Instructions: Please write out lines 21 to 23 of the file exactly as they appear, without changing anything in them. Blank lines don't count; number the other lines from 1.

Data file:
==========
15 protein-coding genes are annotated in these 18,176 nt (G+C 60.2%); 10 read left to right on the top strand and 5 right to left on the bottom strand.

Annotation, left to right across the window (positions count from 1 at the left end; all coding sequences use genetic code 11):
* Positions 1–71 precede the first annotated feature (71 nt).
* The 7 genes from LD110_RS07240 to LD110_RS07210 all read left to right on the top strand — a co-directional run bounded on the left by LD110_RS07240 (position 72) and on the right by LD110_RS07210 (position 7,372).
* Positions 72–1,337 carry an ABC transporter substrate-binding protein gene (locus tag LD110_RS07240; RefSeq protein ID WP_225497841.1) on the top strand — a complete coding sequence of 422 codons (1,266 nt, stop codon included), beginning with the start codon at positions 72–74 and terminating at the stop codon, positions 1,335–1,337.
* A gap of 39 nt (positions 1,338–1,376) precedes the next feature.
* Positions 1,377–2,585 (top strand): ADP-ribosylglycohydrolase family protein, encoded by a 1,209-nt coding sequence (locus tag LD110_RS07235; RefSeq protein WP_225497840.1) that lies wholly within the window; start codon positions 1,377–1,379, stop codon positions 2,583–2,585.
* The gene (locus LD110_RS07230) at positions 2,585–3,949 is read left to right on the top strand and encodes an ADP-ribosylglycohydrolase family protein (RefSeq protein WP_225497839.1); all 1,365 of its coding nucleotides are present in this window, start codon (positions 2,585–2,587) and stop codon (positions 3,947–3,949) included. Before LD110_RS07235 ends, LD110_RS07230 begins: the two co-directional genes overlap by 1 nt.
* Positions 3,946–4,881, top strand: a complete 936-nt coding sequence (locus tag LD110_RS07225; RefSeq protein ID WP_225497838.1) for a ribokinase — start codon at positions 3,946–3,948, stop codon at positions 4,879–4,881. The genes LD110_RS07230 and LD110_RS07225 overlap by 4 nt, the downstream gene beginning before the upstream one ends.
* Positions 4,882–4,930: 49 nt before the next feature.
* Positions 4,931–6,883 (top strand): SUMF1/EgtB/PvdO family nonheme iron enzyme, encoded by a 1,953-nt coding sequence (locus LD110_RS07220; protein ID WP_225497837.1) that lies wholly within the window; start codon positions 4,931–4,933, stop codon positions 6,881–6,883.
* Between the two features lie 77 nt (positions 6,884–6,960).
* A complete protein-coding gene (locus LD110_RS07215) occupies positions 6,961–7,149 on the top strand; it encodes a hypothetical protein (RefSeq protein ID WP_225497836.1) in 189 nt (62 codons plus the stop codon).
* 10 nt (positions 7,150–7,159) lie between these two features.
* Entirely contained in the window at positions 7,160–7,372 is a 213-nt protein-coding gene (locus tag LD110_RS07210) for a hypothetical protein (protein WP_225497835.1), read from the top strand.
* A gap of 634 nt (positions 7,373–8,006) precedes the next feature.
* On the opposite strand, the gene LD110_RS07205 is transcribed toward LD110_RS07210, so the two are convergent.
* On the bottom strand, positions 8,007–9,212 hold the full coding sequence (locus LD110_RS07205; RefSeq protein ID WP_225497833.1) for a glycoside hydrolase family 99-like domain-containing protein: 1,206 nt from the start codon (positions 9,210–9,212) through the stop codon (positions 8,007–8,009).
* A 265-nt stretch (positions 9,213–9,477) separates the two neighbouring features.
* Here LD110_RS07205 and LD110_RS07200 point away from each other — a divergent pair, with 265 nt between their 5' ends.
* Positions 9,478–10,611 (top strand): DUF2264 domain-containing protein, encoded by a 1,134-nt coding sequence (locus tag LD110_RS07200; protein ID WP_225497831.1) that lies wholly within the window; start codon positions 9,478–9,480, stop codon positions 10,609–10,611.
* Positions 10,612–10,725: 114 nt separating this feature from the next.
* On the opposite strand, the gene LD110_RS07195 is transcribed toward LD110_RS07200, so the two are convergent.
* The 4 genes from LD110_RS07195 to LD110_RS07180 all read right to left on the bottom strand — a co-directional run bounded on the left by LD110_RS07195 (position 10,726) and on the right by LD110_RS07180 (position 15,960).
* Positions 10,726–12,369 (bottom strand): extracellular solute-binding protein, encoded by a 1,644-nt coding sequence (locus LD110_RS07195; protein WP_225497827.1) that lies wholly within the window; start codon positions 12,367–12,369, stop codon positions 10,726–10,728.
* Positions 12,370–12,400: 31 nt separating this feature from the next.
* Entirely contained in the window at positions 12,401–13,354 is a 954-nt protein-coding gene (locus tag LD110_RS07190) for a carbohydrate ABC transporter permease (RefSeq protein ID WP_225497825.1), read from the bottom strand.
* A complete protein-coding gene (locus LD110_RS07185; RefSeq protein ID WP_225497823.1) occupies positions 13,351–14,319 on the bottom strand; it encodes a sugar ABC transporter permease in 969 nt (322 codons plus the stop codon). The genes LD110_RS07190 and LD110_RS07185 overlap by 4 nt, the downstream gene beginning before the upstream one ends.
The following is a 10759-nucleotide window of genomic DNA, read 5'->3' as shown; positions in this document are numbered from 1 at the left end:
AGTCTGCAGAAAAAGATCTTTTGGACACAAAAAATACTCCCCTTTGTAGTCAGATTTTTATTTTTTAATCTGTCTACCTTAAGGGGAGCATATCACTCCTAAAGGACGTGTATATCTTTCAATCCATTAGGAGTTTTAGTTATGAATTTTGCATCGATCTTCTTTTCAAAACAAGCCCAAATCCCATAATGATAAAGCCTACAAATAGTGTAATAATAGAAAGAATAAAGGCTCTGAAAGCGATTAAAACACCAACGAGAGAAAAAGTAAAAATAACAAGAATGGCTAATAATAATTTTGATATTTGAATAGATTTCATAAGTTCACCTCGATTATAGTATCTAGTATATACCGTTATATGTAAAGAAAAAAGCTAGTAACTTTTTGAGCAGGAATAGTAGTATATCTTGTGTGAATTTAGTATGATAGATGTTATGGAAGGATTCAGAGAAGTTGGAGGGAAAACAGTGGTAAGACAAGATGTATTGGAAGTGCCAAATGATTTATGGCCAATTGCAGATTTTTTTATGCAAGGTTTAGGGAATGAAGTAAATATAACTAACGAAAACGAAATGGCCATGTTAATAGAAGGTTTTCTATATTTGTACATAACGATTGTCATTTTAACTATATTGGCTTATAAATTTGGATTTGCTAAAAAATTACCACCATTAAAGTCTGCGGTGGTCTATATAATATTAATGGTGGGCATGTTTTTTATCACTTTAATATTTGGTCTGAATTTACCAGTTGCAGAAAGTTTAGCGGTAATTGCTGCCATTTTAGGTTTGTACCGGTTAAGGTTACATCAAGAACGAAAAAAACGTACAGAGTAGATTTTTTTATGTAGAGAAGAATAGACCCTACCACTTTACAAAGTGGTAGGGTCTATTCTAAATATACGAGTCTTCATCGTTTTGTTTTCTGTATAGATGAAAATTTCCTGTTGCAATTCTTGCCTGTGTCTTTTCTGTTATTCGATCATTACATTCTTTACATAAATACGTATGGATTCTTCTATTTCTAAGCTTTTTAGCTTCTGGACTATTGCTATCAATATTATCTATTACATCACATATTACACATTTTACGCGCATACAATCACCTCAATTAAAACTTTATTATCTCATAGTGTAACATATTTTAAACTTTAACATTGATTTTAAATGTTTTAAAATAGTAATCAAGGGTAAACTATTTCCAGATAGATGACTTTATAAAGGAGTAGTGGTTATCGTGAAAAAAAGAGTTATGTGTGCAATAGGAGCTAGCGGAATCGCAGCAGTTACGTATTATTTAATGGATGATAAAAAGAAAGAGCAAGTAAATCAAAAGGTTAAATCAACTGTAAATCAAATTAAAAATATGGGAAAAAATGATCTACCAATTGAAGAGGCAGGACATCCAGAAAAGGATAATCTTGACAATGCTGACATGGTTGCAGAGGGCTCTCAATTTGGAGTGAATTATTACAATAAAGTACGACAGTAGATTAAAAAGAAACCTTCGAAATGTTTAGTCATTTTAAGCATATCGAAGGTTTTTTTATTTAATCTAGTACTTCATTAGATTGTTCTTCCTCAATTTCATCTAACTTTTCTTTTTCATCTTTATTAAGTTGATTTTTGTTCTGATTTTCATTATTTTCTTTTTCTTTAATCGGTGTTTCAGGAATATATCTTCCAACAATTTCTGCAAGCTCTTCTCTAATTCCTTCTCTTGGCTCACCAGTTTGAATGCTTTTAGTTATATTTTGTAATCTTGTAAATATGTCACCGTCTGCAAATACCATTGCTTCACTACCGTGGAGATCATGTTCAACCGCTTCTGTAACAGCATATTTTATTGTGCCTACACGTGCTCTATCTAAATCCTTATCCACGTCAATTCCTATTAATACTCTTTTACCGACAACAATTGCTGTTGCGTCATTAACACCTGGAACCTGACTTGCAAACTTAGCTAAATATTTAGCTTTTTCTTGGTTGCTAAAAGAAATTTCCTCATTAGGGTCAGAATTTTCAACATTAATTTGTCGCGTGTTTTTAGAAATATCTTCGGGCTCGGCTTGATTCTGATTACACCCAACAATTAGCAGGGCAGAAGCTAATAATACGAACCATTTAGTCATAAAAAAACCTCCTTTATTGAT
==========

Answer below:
* Positions 9,478–10,611 (top strand): DUF2264 domain-containing protein, encoded by a 1,134-nt coding sequence (locus tag LD110_RS07200; protein ID WP_225497831.1) that lies wholly within the window; start codon positions 9,478–9,480, stop codon positions 10,609–10,611.
* Positions 10,612–10,725: 114 nt separating this feature from the next.
* On the opposite strand, the gene LD110_RS07195 is transcribed toward LD110_RS07200, so the two are convergent.